But President Mahama just mentioned expanding a conditional cash transfer program. We've also learned that programs to prevent people from falling back into poverty, of many of the conditional cash transfer programs that were started in Latin America but have been shown to be very effective here in Africa as well, these are extremely important, not just for protecting the poor, but for ensuring that children are in school, that children are getting adequate nutrition. And they have even contributed to economic growth in the local regions where those programs are in place.
We're here in Ghana to celebrate what will be tomorrow End Poverty Day sponsored by the United Nations. We feel there's no better place to be than here in Ghana, and we chose Ghana very specifically. We chose it after looking at many other countries where we could go to mark this first End Poverty Day. As President Mahama mentioned, poverty has been cut in half, but so many other things have also gotten better. The health of women and children and infant mortality rate, the number of adults who are literate and have finished school, these things have gotten better so quickly here in Ghana that we wanted to demonstrate to the rest of the world that these kinds of advances in a short period of time are possible.
We see three major as reasons for Ghana's success. First is structural transformation, shift out of a solely agricultural-focused economy and in one in which non-agricultural self-employment and, to a lesser degree, wage jobs have also become part of the economy. But second is its investment in education. Today, workers without any school are a tiny minority in most parts of the country. And third, the country's urban areas have grown quickly, creating more in higher-paying jobs.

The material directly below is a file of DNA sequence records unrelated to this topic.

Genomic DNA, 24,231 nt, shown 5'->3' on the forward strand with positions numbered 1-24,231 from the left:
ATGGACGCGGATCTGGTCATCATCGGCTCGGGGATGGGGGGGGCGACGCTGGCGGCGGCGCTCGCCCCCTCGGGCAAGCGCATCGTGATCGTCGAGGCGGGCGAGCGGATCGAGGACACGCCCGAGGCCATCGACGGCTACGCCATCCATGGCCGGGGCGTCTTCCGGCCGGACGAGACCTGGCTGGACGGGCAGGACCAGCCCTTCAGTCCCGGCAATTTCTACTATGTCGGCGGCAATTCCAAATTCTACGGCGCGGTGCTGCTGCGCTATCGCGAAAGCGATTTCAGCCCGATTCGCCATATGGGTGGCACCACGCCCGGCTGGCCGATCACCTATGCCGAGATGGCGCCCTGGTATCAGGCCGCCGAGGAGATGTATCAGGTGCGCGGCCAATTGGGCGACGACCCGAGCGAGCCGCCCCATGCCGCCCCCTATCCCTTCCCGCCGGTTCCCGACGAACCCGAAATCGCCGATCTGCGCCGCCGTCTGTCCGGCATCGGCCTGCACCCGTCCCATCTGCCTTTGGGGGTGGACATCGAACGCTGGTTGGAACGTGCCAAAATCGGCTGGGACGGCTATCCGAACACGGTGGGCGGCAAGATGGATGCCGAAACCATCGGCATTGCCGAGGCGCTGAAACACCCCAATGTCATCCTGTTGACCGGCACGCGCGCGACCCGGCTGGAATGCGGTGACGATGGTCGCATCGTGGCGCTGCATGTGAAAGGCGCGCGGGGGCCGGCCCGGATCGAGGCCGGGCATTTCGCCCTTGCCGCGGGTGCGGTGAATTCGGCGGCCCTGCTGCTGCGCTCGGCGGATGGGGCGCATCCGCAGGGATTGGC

A few minutes from now, President Mahama and I and our teams will be going to Jamestown here in Accra where we will launch the new World Bank Group flagship report entitled "Poverty in a Rising Africa." The report traces two decades of unprecedented economic growth, but it also points out the difficult aspects of the job ahead.
The world's poor are increasingly concentrated here, as I've mentioned, and we know what the headwinds are, low commodity prices that from our perspective will likely continue to be low at least for some time, difficulty in accessing capital for emerging markets; there has been a very marked outflow of capital from emerging markets that seems to have increased even in the last few months. And also, we know that there still remains quite a bit of fragility and a poverty that has intensified and deepened in rural area.
Despite that, the reason we are here in Ghana is to show that with the right policies, that with the right investment in people, with the right focus on doing the right thing, despite decisions that may seem tough; at the Annual Meetings, I stressed again and again and again, we're in a period in which leaders and countries, the people of countries are going to have to make some tough decisions because the economic headwinds are blowing very strongly. The countries that make those tough decisions, that stay the course, that make the reforms that they have to make will do better in the short term, in terms of accessing capital on the global markets, and will definitely do better in the medium and the long term.